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Emails, notes

Friday 2/12/21

Going through the email. Someone sent me a screenshot showing that the USA Today op-ed was the #1 trending piece on Google News the other day. It's disturbing what I see. For instance, not a single new Twitter follower. No new traffic at the website whatsoever. No one signing up for the blog. Not a single note. The mail I do get on here takes various forms. People are often quite nice. Someone who was very kind offered to help me with the site, and I just saw that today and need to thank her. I don't get much in the way of outright hate, because when you write me, I have your email address. People don't want to go up on the blog. Someone yelled me for my Art Tatum V-Disc piece, because I didn't tell them where they could buy the music in question. Not my job, dude. Also, you have Google, and you have YouTube, and you have fingers--because you're using them to write me--so you can simply type in what you need to type in and find your music that way. I sent this big Beatles pitch to The Atlantic, and I hope I don't have to do what I've been trying to avoid doing on here.


This is an exchange from this morning. Says a lot about how things go here. It's in reverse chronology, because it was email.


Someone else: It is a true conundrum. I understand more than ever your desire for a level playing field. Heard an old, well known sports journalist talking about this in relation to Brady. He said the same thing you have often, that sports is one of the few places in society where you have a level playing field. You win or you lose; and if you lose, you got beat--no excuses, the scoreboard doesn't lie. How antithetical that is to publishing and really so many other aspects of the modern society. But yes, publishing is the worst.


Fleming: But you do get it, when it pertains to publishing people. It's a combination of things. Envy of the worst kind there's ever been. And also total incompetence. I think they sometimes have no clue what talent is. What I can't explain is how you can have a piece seen by millions of people, and not have your web traffic go up at all. Not get a Twitter follower. Because if John started his writing career today, with an op-ed that ran tomorrow, and launched a Twitter account, he'd wake up to 50,000 followers, no matter what that piece was about. It's me, man. There is a unique push-away from me. I don't know how to solve this.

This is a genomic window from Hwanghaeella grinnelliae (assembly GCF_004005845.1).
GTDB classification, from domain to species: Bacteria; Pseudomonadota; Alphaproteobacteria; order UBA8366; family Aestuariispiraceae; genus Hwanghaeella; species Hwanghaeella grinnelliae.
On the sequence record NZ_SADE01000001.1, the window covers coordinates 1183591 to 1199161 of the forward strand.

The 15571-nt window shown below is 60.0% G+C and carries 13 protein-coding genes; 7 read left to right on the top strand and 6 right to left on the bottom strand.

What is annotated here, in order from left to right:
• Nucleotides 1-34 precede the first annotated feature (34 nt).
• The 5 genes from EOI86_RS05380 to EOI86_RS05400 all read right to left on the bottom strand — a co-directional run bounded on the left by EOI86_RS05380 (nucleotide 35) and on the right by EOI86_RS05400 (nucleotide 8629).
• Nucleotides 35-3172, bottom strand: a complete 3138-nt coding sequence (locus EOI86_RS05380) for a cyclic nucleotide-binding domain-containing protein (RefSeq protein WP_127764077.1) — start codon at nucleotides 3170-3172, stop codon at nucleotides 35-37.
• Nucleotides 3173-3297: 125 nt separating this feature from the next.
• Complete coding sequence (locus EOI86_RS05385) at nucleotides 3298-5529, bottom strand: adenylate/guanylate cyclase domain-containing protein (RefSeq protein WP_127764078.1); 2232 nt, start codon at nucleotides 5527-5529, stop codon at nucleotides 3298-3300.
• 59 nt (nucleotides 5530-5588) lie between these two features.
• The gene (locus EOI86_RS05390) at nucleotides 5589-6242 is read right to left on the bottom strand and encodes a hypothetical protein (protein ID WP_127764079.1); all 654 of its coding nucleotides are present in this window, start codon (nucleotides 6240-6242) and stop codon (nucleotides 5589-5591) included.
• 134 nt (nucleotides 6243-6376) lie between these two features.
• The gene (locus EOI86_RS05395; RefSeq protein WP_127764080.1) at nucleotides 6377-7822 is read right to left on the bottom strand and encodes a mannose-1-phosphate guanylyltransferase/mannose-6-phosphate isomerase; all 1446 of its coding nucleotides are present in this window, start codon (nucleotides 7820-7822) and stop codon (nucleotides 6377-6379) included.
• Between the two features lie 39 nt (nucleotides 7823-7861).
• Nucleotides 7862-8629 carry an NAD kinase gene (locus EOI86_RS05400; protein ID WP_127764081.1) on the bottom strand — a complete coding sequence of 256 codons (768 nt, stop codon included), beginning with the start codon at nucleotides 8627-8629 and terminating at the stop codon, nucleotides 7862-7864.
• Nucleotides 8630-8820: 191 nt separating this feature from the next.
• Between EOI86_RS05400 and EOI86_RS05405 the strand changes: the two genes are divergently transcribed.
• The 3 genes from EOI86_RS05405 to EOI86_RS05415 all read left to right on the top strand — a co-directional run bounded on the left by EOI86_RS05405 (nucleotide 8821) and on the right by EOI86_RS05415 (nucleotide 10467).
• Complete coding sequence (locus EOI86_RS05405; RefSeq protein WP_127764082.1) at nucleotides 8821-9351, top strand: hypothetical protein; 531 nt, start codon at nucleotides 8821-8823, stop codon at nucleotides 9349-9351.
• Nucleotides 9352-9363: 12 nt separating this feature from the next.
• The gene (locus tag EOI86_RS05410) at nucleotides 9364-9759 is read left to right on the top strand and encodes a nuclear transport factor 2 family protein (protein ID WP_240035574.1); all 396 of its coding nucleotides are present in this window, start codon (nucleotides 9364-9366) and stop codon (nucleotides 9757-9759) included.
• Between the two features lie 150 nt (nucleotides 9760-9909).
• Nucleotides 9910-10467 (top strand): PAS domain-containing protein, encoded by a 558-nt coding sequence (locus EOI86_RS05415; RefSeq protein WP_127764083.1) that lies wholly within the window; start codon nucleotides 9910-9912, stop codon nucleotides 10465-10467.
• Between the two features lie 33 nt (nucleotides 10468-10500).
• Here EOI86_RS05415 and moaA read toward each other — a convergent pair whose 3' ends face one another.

Someone else: Yeah--a surreal and unique phenomenon. I just don't get it. Regardless of what you think of someone personally, you simply can't deny talent. It's like Marchand--if I wasn't a Bruins fan, I would hate the guy--and I don't think I would even like him if we were in the same locker room. But I sure as hell would respect what he can do and also tell him so.

Fleming: That's well said. This is just so disturbing. It's almost literally unbelievable. I never could have believed anything could be like this twenty years ago. Someone else: Colin, it's awful when the good news just reinforces the bad--but it is good news. No one could have written that piece better. Fleming: Here's something disturbing: it has come to my attention that the USA Today op-ed was the #1 trending article on Google the other day. At some point in the day, anyway. As per usual, I did not pick up a single Twitter follower, subscriber to the site, any traffic to the site, and not a single note from anyone came in.

I try to push away from the "cursed and doomed" thing, but stuff like this makes it hard. Everyone either turned down or ignored the Charlie Brown op-ed. And going through the email after a week away, there's nothing here. The blackballing is...well, I don't know how to get around this.